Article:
And, very important - Psalms always help. The cries from the heart - the songs for sorrow as well as joy. For every emotion and mood, you can find a psalm to match.

They wrestle with the deepest sorrow. Their voice is refreshingly spontaneous.

Saturday, June 30, 2018

Miss Universe out, Miss Intercontinental in

Manila to host pageant in 2019
By: Jan Milo Severo ( 

MANILA, Philippines — Since many Filipinos love beauty pageants, many were dismayed after Tourism Secretary Bernadette Romulo-Puyat announced that Miss Universe 2018 will not be held at the Philippines.
But a report from Missosology will surely brighten pageant-loving people in the country as the website recently announce that the 47th Miss Intercontinental will be held in the country on January 2019.
“IT'S OFFICIAL! The 47th Miss Intercontinental beauty pageant will be held in the beautiful Philippines on January 2019. The competition is sponsored by a team from Japan,” the website wrote.
“Veronica Salas Vallejo of Mexico will be crowning her succesor in Manila. More details to be revealed soon only here on Missosology,” it added.

The Philippines came so close to winning the said pageant twice, first, when Christi McGarry won as first runner-up in 2015, and when Katarina Rodriguez won as 1st runner-up last year in Egypt.
Filipino-Australian and education advocate Karen Gallman will try to win the country’s first Miss Intercontinental title on the 47th edition of the pageant, in front of her countrymen.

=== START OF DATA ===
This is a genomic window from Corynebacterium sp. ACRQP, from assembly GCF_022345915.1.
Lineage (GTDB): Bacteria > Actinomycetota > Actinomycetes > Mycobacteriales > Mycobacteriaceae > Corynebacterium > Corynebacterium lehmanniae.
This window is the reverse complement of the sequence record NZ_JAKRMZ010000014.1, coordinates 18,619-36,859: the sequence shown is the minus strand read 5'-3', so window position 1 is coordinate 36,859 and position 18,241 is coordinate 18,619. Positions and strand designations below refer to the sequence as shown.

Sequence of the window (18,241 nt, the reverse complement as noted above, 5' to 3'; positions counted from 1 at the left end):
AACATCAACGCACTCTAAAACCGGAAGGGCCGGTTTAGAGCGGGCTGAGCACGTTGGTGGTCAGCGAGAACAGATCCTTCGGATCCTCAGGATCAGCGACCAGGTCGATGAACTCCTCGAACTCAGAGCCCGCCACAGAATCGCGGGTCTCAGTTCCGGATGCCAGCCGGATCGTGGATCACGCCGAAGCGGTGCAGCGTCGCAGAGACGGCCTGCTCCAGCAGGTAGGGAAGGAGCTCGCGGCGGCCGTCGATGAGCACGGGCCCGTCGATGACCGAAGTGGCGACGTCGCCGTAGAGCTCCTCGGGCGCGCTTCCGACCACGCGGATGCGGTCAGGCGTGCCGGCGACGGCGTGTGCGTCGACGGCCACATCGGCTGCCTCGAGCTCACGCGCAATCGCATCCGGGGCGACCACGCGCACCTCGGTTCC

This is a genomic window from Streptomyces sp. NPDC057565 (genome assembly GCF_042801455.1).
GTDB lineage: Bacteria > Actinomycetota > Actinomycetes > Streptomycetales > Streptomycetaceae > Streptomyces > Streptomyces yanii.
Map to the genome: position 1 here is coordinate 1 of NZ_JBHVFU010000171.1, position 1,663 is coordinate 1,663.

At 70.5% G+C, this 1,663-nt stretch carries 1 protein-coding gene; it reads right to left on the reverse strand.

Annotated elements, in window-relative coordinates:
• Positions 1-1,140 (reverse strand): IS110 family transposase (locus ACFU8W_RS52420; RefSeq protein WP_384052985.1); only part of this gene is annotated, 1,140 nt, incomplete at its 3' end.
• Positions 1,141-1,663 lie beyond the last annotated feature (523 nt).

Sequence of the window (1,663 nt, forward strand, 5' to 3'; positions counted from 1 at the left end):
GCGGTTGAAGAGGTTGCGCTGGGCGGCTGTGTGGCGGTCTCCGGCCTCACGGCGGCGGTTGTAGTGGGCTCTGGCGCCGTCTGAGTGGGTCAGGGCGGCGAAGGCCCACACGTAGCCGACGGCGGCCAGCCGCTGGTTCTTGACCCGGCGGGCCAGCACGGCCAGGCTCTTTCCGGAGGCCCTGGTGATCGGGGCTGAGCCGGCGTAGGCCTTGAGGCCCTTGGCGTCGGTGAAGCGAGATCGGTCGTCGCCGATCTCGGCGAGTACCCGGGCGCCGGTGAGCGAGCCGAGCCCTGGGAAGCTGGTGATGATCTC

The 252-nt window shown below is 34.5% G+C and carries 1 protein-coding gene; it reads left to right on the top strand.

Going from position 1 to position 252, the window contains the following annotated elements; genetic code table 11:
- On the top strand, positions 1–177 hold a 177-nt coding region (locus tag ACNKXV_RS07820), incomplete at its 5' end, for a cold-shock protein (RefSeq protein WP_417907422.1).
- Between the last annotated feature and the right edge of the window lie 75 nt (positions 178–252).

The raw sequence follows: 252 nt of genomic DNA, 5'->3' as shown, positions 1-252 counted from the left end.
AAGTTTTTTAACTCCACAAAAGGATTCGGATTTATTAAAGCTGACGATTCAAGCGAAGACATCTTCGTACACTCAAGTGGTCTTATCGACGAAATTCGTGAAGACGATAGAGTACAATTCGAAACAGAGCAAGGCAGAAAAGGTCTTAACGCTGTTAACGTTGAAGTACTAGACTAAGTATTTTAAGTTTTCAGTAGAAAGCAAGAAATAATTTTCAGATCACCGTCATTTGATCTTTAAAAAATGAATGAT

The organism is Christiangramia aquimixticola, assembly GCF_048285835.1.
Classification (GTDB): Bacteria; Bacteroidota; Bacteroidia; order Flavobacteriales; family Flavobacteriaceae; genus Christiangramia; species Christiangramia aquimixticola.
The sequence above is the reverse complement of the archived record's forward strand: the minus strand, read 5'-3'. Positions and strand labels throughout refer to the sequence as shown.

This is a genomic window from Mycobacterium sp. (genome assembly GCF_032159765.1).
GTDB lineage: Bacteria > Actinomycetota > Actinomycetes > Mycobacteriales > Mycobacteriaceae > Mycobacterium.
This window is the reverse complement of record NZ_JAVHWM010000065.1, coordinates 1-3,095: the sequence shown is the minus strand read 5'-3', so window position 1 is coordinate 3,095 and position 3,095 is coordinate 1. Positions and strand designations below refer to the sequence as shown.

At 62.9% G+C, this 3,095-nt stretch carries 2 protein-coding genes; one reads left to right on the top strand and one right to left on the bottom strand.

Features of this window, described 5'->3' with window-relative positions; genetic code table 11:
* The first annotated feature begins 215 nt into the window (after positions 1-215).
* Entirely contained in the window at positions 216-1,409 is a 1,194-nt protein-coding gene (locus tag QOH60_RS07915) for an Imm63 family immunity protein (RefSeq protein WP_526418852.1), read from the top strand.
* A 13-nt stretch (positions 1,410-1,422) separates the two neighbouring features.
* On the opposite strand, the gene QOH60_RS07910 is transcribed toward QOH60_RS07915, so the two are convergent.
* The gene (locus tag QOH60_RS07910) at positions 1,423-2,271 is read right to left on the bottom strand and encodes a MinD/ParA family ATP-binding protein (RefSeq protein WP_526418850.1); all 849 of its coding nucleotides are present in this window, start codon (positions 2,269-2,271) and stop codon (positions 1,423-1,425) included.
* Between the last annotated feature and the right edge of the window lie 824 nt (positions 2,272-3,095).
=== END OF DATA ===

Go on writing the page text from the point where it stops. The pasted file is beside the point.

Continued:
Established in Aruba in 1973, Miss Intercontinental is considered as among the world’s major beauty contests in which one representative from each continent is chosen to be on the top five, which will later on compete for the grand title.

Tuesday, June 26, 2018

Emma - The Musical ...

...combines local Filipino talent with Second World War tale of love and struggle

Local production by Edmonton Filipino community tells poignant story
Quick, think of a love story set during the Second World War. Casablanca, right? Or maybe The English Patient?
Actually, the story of note is Emma The Musical — a romantic tale set against the Japanese invasion of the Philippines during the Second World War. If the musical’s local composer Erica Cawagas has anything to say about it, the show, debuting July 7 at the Myer Horowitz Theatre, will soon be on stages from here to the Philippines and back, and on the lips of every fan who can’t resist a heartfelt tune set to a series of body-busting dance moves.
Cawagas, who partnered to create Emma with TV producer and writer Chie Floresca, knows the story will sell within Edmonton’s substantial Filipino community. But she’s hoping non-Filipinos will come, too.
“It’s a musical about the Second World War and the first thing you think about is Germany, the U.S. and Pearl Harbour,” says Cawagas, 25, who was born in the Philippines but moved to Edmonton when she was two. “But there are a lot of things that happened to the Philippines during Second World War. We had a big effect on the war, and it had a big effect on us. These are stories that should be told.”
Jeannine Naboye, left, and Gerald Penaco, background left, Raphael Tolentino and Maicah Macatangay in a scene from Emma the Musical. LARRY WONG /POSTMEDIA NETWORK